Hazel is a game designer and academic who creates educational games and interactives. She works with Te Papa Tongarewa in forging new digital experiences for museum visitors.
What do you do on an average work day?
I work on the design and development of games and interactives, as part of the digital team for the Museum of New Zealand, Te Papa Tongarewa.
As a game designer, my day can consist of design creation and collaboration, working in conjunction with developers, artists and Agile project managers in creating a game or interactive.
I might also undertake user experience (UX) studies, exploring whether people enjoy the digital products we develop.
I’m also responsible for keeping my projects on track and on budget.
What did you study at school? And after high school?
I always wanted to be an artist; anything creative really excites me.
From an early age I loved technology and was fascinated by how things worked. At school I studied the usual subjects, history, science, geography and art. But the creative subjects were my favourites.
Unfortunately, as a girl I was discouraged from studying technology subjects at my school in the UK - and computers weren’t readily accessible at home or school.
After I left school it took a few years before deciding I wanted to study at University. As a mature student I undertook an undergraduate degree in Fine Art. This degree allowed me to combined traditional art subjects, such as painting and sculpture, with media subjects like film, video-editing and digital imaging manipulation.
After my degree, I studied for a Masters in Design, specialising in computer game playability. My Masters focused on design-thinking alongside applied psychology.
Most recently, I undertook a Doctorate in Human Interface Technology, in the field of Interaction Design. Where my research thesis specialised in design processes for educational focused computer games.
Was your study directly related to what you do now?
I directly apply my research studies everyday in my work guiding the design of digital interactives and computer games for broad and diverse audiences. I'm fortunate to be able to design fun, immersive and enjoyable experiences for all types of people and their needs.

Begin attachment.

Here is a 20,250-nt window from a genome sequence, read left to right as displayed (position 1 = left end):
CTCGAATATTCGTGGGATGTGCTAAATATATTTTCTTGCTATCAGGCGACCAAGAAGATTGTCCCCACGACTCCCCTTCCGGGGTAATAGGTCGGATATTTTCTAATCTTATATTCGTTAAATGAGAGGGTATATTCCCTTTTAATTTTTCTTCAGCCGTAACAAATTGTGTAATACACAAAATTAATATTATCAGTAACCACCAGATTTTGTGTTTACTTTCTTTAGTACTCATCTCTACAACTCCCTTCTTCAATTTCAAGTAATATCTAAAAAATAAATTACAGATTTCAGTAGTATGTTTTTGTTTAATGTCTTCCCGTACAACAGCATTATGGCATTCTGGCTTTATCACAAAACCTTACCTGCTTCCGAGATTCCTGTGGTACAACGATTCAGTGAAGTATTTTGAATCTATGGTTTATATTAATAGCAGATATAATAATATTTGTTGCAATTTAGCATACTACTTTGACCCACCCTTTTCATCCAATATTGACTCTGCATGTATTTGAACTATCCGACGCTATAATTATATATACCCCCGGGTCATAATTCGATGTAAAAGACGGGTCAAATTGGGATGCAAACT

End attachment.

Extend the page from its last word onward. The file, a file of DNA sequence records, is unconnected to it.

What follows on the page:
What would you like to share with young women who are thinking about their career choices right now?
Have confidence in your abilities! If you enjoy a subject and you find it interesting don’t let outside pressures put you off from following your curiosity.
Everyone’s path into the world of technology is different, and sometimes it takes a while to know what the right path is for you. So give yourself time to explore and assess opportunities, as it really is never too late to start.
What are some of your career highlights so far?
Where to start!! I was really fortunate to interview the special effects genius Ray Harryhausen (who has recently died) as part of my undergraduate thesis.
As a PhD student, I won a games design award that saw me take my GeoThermal World game to the USA and compete against the likes of MIT and Oxford University.
Most recently though, as a member of the Te Papa digital team, I was able to meet the renowned Sci-Fi author Neal Stephenson and demo the cool things we are working on at Te Papa.
Why do you believe engaging in science, technology, engineering and maths (STEM) is important to New Zealand?
STEM subjects hold the key to addressing complex global issues like climate change, bio-diversity, food security and human population growth.
To enable our progressive New Zealand voice to be heard on the world stage, we must be able to speak with authority using the STEM global language.
Why is it important to have more women working in STEM?
Women’s voices need to be heard to ensure that a balanced perspective is fed into society. Presently, women are under-represented in STEM and therefore our voices are quieter and carry less force.
To steer a path for the future, that includes the perspective of 50% of the world’s population, we need more girls to join and shape the field, speaking for those who are unable.
Dr. Hazel Bradshaw is an academic and game designer specialising in design approaches for educational games and interactives. She is currently based in Wellington, working with Te Papa Tongarewa in forging new digital experiences for visitors.
Hazel holds a PhD in Human Interface Technology in the field of interaction design and is the founder of Driedfrog Ltd, a gameplay consultancy and design studio. She draws upon a background in visual arts and design innovation, and has held international academic positions lecturing in game design, creative technology and game art.
This profile is part of our series of girls and women in STEM.
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